If Ethereum had a birth certificate, it would most likely say July 30, 2015. That was the day when the first official iteration of the distributed platform, Frontier, was released to the public. Rather than celebrating candles being blown out, ecosystem enthusiasts from around the world will be celebrating block 4,098,374. Ethereum is stronger in its second year of life than its first, during which it overcame numerous obstacles. The platform continues to prove its ability to deliver on the promise of cryptocurrency 2.0, and its potential to realize the dream of Web 3.0.
In its first year of life, Ethereum had to surmount significant challenges, most famously, The DAO. This trial by fire could have been an extinction level event for the distributed application platform. However the crisis was turned into an opportunity to prove to the world that Ethereum was not only viable, but it was also manageable. This is one of the main reasons for the continued growth of the Enterprise Ethereum Alliance (EEA) this year. Business needs a solid foundation to predicate itself upon and Ethereum’s founders demonstrated extraordinary leadership through the crisis, showing the world that the platform was increasingly ready for industry-grade adoption. The growth of the EEA is one of the surest methodologies for indexing the health of Ethereum and, by all accounts, Ethereum is strong and only getting stronger.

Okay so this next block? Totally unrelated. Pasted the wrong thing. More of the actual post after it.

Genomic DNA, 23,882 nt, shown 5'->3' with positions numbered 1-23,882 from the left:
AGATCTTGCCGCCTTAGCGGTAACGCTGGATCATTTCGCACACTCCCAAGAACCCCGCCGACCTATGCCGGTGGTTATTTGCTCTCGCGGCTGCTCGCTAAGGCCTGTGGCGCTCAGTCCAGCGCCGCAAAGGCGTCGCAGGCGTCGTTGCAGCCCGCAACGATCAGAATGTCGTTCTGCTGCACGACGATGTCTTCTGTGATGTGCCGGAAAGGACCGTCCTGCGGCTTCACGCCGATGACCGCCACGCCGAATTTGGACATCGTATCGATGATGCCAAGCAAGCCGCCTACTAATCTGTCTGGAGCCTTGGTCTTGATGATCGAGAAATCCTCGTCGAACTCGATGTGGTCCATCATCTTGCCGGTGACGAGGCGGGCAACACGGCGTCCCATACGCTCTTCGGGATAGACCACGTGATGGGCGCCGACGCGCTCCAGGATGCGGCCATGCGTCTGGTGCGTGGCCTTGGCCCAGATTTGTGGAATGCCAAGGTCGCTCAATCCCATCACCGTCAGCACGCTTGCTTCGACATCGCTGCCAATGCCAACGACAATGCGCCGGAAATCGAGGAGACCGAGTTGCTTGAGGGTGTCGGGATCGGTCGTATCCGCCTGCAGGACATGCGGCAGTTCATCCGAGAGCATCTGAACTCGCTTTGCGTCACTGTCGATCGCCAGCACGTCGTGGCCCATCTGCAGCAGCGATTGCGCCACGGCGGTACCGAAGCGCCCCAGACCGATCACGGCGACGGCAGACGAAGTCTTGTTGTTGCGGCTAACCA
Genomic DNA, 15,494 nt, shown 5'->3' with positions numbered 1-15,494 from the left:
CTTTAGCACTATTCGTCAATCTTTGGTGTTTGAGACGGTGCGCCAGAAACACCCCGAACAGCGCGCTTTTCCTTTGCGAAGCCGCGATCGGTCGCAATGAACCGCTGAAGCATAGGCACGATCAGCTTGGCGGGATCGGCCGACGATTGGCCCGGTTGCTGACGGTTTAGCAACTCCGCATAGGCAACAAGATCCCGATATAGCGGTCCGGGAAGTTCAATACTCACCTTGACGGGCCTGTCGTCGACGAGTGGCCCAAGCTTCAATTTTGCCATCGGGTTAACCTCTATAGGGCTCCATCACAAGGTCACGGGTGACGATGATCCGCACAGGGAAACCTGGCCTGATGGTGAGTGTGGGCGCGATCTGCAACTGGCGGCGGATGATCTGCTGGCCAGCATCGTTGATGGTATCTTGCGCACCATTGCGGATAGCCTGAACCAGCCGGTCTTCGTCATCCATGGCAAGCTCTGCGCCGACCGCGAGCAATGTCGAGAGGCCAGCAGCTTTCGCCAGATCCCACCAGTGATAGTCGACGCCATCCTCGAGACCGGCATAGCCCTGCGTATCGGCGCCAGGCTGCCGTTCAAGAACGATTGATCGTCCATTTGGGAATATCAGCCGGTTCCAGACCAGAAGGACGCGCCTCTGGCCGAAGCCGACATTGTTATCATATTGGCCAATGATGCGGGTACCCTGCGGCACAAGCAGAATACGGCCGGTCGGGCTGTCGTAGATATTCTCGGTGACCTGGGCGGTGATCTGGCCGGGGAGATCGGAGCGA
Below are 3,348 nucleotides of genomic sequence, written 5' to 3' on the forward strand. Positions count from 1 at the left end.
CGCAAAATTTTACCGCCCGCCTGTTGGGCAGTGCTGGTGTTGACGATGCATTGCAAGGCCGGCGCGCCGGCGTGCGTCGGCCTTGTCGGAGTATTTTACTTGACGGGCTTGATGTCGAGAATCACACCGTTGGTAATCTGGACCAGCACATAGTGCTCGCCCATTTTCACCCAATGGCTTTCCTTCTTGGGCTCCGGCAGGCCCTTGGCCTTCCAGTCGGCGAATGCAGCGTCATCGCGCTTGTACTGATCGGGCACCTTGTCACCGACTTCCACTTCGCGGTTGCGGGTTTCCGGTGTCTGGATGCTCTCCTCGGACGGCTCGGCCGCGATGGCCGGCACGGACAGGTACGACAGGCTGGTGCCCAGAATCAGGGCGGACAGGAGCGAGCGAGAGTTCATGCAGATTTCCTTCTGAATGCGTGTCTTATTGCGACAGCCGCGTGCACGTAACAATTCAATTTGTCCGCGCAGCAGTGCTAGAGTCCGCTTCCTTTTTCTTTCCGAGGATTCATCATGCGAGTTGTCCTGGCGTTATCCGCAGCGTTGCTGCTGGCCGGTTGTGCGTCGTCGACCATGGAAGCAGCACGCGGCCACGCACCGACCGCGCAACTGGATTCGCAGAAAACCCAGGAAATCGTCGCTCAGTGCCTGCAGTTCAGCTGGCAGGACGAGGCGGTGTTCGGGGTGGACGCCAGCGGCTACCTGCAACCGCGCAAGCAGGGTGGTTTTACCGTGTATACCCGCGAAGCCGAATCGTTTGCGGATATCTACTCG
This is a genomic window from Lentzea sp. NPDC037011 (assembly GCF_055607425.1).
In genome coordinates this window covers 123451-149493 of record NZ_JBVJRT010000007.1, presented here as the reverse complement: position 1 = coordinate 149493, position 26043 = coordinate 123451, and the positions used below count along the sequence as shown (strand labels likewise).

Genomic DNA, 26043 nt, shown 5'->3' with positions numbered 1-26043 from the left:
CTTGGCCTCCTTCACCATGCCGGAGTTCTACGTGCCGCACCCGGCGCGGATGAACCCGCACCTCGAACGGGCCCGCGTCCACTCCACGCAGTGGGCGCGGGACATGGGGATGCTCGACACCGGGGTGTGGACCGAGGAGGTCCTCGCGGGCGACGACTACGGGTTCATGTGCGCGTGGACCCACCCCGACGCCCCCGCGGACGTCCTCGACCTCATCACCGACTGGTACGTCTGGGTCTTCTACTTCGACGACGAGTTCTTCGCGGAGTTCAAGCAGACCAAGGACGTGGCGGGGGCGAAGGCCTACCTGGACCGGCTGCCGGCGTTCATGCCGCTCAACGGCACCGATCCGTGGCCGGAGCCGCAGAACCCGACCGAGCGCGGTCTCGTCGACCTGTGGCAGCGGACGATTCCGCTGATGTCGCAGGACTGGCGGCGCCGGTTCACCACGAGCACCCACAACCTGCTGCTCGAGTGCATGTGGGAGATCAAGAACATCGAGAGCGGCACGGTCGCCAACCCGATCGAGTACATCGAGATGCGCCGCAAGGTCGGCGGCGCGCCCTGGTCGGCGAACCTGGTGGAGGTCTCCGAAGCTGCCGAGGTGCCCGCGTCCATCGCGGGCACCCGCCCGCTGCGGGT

Additionally, Ethereum has shown the world something that Bitcoin could not: blockchain applications beyond finance. Big businesses’ interest in Ethereum has been echoed by a myriad of smaller companies staking their entire business model on the distributed functionalities afforded by Ethereum’s blockchain. The token offerings generated by these companies, which are destined for various levels of success or failure, became so widespread and so lucrative, that the federal government issued rare guidance. While many are currently fixated on the consequences and repercussions of the newly issued guidelines it’s important to not miss the overarching significance of the issuance. The US Securities and Exchange Commission recently ruled upon what is mostly an Ethereum specific phenomenon. Attention like this is a powerful indication that Ethereum is still moving fast and breaking things, which any developer knows is a sure sign that they’re on the right track.
Finally, Ethereum’s birthday is about remembering why it was created. Web 1.0 and 2.0 transformed the world but did little to challenge the powers that be. The large centralized bureaucracies that had existed before the internet quickly came to dominate it. Ethereum represents the growing movement away from centralized database culture (think the SQL database) to a networked database culture. This is why we celebrate Ethereum. It’s not just about the evolution of cool technology. It’s about a fundamental rethinking of the organizing mechanisms of our society.